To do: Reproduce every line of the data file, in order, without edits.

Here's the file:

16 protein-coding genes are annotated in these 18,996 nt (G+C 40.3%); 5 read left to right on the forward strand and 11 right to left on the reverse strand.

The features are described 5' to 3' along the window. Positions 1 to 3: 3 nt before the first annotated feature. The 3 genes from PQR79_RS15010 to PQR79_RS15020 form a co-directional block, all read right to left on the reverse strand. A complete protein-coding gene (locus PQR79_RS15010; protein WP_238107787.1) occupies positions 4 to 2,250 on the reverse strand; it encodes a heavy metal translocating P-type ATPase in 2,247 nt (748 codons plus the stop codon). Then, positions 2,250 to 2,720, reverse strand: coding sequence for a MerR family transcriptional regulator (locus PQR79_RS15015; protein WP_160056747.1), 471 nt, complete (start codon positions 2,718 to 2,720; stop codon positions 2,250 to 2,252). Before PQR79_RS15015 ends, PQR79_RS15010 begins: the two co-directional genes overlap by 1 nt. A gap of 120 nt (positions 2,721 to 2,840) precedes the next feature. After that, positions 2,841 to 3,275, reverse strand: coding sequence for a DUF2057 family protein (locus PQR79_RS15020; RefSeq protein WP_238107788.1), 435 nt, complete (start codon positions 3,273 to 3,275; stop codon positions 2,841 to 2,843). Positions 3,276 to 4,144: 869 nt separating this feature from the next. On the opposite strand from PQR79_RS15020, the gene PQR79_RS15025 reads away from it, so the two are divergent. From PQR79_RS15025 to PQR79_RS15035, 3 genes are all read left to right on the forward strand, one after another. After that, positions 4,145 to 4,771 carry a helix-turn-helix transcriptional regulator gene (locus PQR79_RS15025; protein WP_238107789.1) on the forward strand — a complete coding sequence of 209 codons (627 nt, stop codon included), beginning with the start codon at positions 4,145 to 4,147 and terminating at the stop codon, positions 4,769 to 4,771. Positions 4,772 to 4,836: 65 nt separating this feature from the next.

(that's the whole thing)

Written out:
16 protein-coding genes are annotated in these 18,996 nt (G+C 40.3%); 5 read left to right on the forward strand and 11 right to left on the reverse strand.

The features are described 5' to 3' along the window. Positions 1 to 3: 3 nt before the first annotated feature. The 3 genes from PQR79_RS15010 to PQR79_RS15020 form a co-directional block, all read right to left on the reverse strand. A complete protein-coding gene (locus PQR79_RS15010; protein WP_238107787.1) occupies positions 4 to 2,250 on the reverse strand; it encodes a heavy metal translocating P-type ATPase in 2,247 nt (748 codons plus the stop codon). Then, positions 2,250 to 2,720, reverse strand: coding sequence for a MerR family transcriptional regulator (locus PQR79_RS15015; protein WP_160056747.1), 471 nt, complete (start codon positions 2,718 to 2,720; stop codon positions 2,250 to 2,252). Before PQR79_RS15015 ends, PQR79_RS15010 begins: the two co-directional genes overlap by 1 nt. A gap of 120 nt (positions 2,721 to 2,840) precedes the next feature. After that, positions 2,841 to 3,275, reverse strand: coding sequence for a DUF2057 family protein (locus PQR79_RS15020; RefSeq protein WP_238107788.1), 435 nt, complete (start codon positions 3,273 to 3,275; stop codon positions 2,841 to 2,843). Positions 3,276 to 4,144: 869 nt separating this feature from the next. On the opposite strand from PQR79_RS15020, the gene PQR79_RS15025 reads away from it, so the two are divergent. From PQR79_RS15025 to PQR79_RS15035, 3 genes are all read left to right on the forward strand, one after another. After that, positions 4,145 to 4,771 carry a helix-turn-helix transcriptional regulator gene (locus PQR79_RS15025; protein WP_238107789.1) on the forward strand — a complete coding sequence of 209 codons (627 nt, stop codon included), beginning with the start codon at positions 4,145 to 4,147 and terminating at the stop codon, positions 4,769 to 4,771. Positions 4,772 to 4,836: 65 nt separating this feature from the next.